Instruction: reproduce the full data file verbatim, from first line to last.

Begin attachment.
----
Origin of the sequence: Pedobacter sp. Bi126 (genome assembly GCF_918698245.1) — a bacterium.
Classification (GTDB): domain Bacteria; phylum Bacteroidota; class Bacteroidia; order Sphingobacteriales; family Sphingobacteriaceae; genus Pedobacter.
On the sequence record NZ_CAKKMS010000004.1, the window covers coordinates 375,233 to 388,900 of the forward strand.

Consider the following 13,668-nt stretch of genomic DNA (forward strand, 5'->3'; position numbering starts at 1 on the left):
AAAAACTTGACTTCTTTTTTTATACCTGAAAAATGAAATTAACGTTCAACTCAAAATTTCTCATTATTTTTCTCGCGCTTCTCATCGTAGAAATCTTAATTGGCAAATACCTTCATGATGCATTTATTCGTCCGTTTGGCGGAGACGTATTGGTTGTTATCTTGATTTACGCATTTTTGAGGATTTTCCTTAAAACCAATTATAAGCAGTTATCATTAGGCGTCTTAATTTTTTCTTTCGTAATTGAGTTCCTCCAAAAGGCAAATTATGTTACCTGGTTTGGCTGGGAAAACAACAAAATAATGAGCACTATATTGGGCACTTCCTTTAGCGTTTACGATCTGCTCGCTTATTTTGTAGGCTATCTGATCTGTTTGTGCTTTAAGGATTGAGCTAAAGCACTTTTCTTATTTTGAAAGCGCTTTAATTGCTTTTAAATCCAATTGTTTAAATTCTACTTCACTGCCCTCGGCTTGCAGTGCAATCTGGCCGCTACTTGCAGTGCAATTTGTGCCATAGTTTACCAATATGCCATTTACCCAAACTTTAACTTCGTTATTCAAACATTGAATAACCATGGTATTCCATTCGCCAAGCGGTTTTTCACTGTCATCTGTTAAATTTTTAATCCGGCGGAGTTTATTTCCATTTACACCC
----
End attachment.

Origin of the sequence: Pedobacter sp. Bi126 (genome assembly GCF_918698245.1) — a bacterium.
Classification (GTDB): domain Bacteria; phylum Bacteroidota; class Bacteroidia; order Sphingobacteriales; family Sphingobacteriaceae; genus Pedobacter.
On the sequence record NZ_CAKKMS010000004.1, the window covers coordinates 375,233 to 388,900 of the forward strand.

Consider the following 13,668-nt stretch of genomic DNA (forward strand, 5'->3'; position numbering starts at 1 on the left):
AAAAACTTGACTTCTTTTTTTATACCTGAAAAATGAAATTAACGTTCAACTCAAAATTTCTCATTATTTTTCTCGCGCTTCTCATCGTAGAAATCTTAATTGGCAAATACCTTCATGATGCATTTATTCGTCCGTTTGGCGGAGACGTATTGGTTGTTATCTTGATTTACGCATTTTTGAGGATTTTCCTTAAAACCAATTATAAGCAGTTATCATTAGGCGTCTTAATTTTTTCTTTCGTAATTGAGTTCCTCCAAAAGGCAAATTATGTTACCTGGTTTGGCTGGGAAAACAACAAAATAATGAGCACTATATTGGGCACTTCCTTTAGCGTTTACGATCTGCTCGCTTATTTTGTAGGCTATCTGATCTGTTTGTGCTTTAAGGATTGAGCTAAAGCACTTTTCTTATTTTGAAAGCGCTTTAATTGCTTTTAAATCCAATTGTTTAAATTCTACTTCACTGCCCTCGGCTTGCAGTGCAATCTGGCCGCTACTTGCAGTGCAATTTGTGCCATAGTTTACCAATATGCCATTTACCCAAACTTTAACTTCGTTATTCAAACATTGAATAACCATGGTATTCCATTCGCCAAGCGGTTTTTCACTGTCATCTGTTAAATTTTTAATCCGGCGGAGTTTATTTCCATTTACACCC